Friday, May 11, 2012

Parshat Behar – פרשת בהר

"וְכִי-יָמוּךְ אָחִיךָ, וּמָטָה יָדוֹ עִמָּךְ וְהֶחֱזַקְתָּ בּוֹ, גֵּר וְתוֹשָׁב וָחַי עִמָּךְ. אַל תִּקַּח מֵאִתּוֹ נֶשֶׁךְ וְתַרְבִּית, וְיָרֵאתָ מֵאֱלֹהֶיךָ; וְחֵי אָחִיךָ, עִמָּךְ. אֶת-כַּסְפְּךָ לֹא-תִתֵּן לוֹ, בְּנֶשֶׁךְ; וּבְמַרְבִּית, לֹא תִתֵּן אָכְלֶךָ. אֲנִי, יְהוָה אֱלֹהֵיכֶם, אֲשֶׁר הוֹצֵאתִי אֶתְכֶם, מֵאֶרֶץ מִצְרָיִם לָתֵת לָכֶם אֶת אֶרֶץ כְּנַעַן, לִהְיוֹת לָכֶם לֵאלֹהִים. – And if your brother becomes impoverished, and his means fail in your proximity; then you shall hold on to him: as a stranger and a settler shall he live with you. Do not take from him interest and increase; and you shall have fear of your God; and let your brother live with you. Do not give him your money for interest, nor you food shall you give him for increase. I am Hashem your God, who brought you out of the land of Egypt, to give you the land of Canaan, to be a God to you." (ויקרא כה:לה-לח.) In the verses above, the Torah delineates the imperative not to charge interest of one's fellow. At the end of this particular passage, Hashem points out that He is the same God who took the Jewish nation out of Egypt. At first glance, there doesn't seem to be much of a link between the two issues. Rashi, in his classic commentary on the Torah, presents a brilliant insight as to why this commandment is related to the exodus. Rashi's understanding is that during the exodus, God caused ten plagues to be wreaked upon the Egyptians. One of these was the death of the first-born sons of the Egyptian households. Rashi explains that God "distinguished between he who was a firstborn and he who was not a firstborn," before going on to point out therefore that he is very capable of "knowing and exacting punishment from one who lends money to a Jew with interest, while saying that [the money] belongs to a non-Jew." Rashi's point is that the Jews should understand that the God who is telling them not to levy interest on their loans to one another is the same God as the One who took them out of Egypt, and that they would be foolish to try and hide things from a God who has already previously demonstrated His ability to decisively distinguish between things that may not seem immediately clear to us mortals. While this understanding of the verse is perfectly valid, it is entirely possible that it was meant to serve as a severe warning to the Jews to be entirely truthful in their dealings, there is another way of interpreting this verse's function. In Ma'ayanei HaTorah, the following thoughts, attributed to HaDrash v'HaIyun, are mentioned. Loosely translated: The early generations of commentators found it hard to understand why it was that the Egyptians were punished for that which they did to the Jews. After all, didn't God's decree that the Jews should be "enslaved and oppressed"? The Ravad, Rav Avraham Ben David, explains, however, that their guilt lay not in the fact that they fulfilled this decree, but in their overly-zealous attitude, one that resulted in them going above and beyond "merely" oppressing the Jews; the Egyptians fairly tortured the Jews. Even though there was indeed a directive for the Jews to be oppressed to some level, there was no need to have them tortured, certainly not to the extent that they were. It turns out that the Egyptians not only collected exorbitant taxes from the Jews, they also added on interest and taxes needlessly, thus going beyond that which had been decreed by God. As such, anyone who charges interest of his fellow is deemed a heretic, for he thereby legitimates the actions of the Egyptians towards his forebears. It would seem that one of the reasons for the incongruous mentioning of the exodus from Egypt is that we are to prove ourselves worthy of this exodus; that if we are commanded not to levy interest on one another, we need only take a look back at those who had previously taken interest from Jews. The Ravad explains that one who charges interest is deemed as having heretical views about the exodus; our understanding must be that one who charges interest of his fellow Jew is to be considered as no better than the pepetrators of the torturous conditions to which Jews were subjected. It is my fervent wish that we may all turn away from the path of making life hard for one's fellow, and that we may all become better and more considerate people. Wishing you all a Shabbat Shalom.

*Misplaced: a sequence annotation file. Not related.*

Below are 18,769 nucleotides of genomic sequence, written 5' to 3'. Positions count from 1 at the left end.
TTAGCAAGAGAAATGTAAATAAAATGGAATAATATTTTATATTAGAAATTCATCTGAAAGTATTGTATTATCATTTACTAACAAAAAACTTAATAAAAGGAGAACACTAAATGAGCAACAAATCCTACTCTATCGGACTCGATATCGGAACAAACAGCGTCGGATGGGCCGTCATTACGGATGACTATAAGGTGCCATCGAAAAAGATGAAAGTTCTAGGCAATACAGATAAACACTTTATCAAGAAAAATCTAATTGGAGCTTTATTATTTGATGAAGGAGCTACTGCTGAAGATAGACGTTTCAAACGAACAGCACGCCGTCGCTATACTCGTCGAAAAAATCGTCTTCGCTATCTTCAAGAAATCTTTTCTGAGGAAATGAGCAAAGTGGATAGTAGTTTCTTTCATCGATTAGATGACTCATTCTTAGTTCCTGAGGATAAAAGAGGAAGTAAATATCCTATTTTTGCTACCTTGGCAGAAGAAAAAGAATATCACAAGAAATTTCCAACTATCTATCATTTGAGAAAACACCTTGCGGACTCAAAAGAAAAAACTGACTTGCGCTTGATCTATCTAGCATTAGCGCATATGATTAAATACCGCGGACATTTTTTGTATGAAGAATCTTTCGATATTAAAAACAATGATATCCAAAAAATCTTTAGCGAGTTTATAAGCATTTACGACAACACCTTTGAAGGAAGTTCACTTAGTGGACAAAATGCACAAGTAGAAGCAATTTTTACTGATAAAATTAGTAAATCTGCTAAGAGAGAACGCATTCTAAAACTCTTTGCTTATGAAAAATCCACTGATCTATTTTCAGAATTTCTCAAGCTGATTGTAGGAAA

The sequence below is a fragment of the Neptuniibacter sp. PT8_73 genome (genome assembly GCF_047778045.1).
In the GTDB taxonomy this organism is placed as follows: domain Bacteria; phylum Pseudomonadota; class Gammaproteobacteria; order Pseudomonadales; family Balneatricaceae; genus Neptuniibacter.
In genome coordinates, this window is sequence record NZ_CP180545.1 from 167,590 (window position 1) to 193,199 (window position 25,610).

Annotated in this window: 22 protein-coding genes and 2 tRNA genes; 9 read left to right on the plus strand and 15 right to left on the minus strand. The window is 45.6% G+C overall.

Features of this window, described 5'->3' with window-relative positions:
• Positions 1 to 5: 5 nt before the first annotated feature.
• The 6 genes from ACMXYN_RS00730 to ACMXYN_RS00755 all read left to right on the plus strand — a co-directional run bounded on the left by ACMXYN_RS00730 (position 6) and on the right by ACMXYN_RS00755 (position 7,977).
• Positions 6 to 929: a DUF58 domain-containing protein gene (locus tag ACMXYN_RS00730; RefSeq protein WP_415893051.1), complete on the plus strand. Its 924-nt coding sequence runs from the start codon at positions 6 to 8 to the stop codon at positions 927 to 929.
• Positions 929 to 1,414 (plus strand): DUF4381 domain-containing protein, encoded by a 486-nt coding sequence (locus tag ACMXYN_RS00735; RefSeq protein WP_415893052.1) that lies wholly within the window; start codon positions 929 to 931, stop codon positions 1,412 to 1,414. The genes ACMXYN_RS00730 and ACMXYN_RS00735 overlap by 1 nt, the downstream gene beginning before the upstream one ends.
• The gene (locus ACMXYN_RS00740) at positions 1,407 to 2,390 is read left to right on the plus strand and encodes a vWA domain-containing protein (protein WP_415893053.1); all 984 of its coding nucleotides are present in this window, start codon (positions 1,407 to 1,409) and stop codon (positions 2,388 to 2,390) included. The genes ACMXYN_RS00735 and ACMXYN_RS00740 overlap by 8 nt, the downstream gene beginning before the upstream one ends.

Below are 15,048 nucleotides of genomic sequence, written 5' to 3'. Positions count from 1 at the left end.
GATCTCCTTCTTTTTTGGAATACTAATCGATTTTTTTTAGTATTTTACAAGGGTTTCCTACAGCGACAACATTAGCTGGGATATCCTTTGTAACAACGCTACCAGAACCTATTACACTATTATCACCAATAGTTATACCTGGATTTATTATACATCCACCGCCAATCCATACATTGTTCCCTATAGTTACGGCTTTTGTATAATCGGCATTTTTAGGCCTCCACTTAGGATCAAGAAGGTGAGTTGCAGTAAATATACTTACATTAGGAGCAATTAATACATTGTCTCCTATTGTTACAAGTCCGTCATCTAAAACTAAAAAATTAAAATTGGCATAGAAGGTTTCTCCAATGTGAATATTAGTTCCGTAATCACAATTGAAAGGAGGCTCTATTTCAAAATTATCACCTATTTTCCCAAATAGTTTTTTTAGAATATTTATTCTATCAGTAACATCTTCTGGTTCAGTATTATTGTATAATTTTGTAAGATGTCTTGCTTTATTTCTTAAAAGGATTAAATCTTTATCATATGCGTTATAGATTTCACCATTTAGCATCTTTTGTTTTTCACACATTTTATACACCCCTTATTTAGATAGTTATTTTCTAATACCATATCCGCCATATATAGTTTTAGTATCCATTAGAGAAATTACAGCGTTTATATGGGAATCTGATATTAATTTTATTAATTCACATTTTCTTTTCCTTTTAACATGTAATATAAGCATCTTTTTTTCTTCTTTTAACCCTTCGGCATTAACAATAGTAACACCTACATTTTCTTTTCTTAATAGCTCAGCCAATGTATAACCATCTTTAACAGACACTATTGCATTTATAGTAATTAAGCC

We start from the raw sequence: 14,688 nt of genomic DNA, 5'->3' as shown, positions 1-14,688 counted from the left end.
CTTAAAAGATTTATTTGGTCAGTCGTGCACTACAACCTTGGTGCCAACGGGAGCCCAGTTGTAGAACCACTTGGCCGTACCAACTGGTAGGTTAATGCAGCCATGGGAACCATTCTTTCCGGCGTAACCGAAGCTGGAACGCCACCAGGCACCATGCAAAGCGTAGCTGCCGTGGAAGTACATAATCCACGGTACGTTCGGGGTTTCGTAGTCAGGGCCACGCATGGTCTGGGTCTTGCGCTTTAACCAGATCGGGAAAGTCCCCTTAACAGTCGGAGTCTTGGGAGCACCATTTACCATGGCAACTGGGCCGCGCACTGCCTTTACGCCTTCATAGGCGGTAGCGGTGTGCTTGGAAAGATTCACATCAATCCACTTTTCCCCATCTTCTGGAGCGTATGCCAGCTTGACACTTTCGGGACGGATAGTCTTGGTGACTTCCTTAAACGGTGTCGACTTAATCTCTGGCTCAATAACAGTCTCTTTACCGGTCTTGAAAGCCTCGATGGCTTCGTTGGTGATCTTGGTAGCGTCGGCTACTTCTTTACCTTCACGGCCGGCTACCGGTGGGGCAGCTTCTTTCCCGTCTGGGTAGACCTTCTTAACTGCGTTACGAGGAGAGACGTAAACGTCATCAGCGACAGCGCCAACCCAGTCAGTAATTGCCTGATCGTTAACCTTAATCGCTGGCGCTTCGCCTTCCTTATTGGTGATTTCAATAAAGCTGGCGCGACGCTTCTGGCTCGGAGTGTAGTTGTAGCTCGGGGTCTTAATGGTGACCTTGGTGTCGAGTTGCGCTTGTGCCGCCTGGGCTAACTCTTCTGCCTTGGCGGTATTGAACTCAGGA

No comments:

Post a Comment